School was never 15-year-old Riley Squires’ thing.
The year 11 Cromwell College pupil would find himself easily distracted and unable to focus in class.
But this year, the Central Otago Youth Employment Programme (COYEP) changed that.
Not every pupil fits the school mould and in-work education programme COYEP is helping them rediscover learning in a real-world environment.
Piloted at Cromwell College and Dunstan High School in 2017 then expanded to Mt Aspiring College and Wakatipu High School, COYEP is a collaborative initiative in which pupils spend one day at school completing NCEA literacy and numeracy work, then the remaining days doing work experience.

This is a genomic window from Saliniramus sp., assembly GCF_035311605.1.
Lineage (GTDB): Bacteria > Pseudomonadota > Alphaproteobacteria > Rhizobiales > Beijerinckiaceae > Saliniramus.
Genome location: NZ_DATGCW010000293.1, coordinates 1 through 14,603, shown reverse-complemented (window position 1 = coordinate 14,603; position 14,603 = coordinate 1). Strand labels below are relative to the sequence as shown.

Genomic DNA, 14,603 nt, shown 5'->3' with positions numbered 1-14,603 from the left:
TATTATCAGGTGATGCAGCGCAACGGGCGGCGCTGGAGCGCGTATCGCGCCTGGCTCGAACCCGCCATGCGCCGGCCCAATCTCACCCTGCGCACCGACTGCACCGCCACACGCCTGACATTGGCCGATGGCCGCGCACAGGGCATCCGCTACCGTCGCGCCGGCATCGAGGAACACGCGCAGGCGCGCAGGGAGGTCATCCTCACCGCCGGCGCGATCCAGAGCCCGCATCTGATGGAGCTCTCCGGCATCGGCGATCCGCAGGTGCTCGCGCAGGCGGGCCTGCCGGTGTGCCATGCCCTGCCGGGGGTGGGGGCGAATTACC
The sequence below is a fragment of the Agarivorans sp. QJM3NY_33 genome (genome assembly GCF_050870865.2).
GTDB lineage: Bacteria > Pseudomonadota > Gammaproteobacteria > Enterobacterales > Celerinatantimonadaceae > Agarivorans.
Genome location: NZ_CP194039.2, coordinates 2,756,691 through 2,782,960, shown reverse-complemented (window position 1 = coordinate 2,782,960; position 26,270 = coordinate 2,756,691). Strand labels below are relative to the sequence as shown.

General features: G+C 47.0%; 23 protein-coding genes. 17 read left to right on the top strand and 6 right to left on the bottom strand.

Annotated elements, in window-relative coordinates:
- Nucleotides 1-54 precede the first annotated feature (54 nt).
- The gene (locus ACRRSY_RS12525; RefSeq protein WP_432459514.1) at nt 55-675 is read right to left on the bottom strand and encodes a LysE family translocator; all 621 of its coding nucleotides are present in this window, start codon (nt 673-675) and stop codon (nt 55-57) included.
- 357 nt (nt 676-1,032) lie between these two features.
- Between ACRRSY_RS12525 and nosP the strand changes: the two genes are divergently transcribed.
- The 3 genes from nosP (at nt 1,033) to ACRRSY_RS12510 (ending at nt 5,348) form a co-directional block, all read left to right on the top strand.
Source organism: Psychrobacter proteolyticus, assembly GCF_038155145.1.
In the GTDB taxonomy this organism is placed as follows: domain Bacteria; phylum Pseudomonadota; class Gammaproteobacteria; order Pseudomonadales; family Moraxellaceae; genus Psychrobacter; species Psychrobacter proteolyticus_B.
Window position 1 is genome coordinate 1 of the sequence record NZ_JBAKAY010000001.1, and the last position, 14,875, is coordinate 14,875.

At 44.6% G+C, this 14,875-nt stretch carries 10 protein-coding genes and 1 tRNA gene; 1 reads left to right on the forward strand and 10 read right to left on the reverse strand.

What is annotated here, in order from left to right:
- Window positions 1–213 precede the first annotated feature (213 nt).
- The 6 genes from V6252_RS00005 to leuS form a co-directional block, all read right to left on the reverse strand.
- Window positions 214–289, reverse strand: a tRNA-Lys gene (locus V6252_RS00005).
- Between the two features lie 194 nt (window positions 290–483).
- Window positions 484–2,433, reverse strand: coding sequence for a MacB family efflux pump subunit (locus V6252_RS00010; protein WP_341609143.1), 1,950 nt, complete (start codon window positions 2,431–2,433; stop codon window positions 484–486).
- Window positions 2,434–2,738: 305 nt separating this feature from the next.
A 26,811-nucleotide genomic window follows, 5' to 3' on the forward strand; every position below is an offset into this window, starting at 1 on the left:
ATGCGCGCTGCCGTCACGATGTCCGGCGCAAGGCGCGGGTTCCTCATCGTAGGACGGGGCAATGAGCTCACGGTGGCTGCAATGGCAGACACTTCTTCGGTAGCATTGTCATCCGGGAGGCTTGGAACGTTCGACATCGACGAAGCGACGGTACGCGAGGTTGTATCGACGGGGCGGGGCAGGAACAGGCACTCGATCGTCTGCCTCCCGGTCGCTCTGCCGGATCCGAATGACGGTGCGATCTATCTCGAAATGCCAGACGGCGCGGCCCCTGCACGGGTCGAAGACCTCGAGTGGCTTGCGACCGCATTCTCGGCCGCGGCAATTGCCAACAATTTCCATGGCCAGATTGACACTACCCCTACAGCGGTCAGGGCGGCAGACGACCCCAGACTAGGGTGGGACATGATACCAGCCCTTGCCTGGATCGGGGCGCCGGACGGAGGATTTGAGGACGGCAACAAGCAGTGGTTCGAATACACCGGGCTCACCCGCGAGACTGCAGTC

Work placements range from engineering and electrical through to hospitality and farming.
The programme is tailored to suit each pupil’s needs.
Riley splits his time between building with his dad Matt Squires and building company Hunter and Craig.
“With my dad we’re building a small sleepout so it’s not big but it’s still all the foundations of building.
“At Hunter and Craig it’s same but different – their houses are a lot more complicated, more modern and lots of parts to them.
“We do lots of varying jobs which is good for learning and all the different skills with how to build a house,” he said.
One day at school was “living the dream”.
“They’re trying to teach us real-world stuff – we’re doing things like how to fill out forms – it’s different from normal school,” he said.
COYEP programme manager Jenna Faulkner said the programme had seen positive outcomes with pupils continuing on to apprenticeships or returning to school to complete NCEA.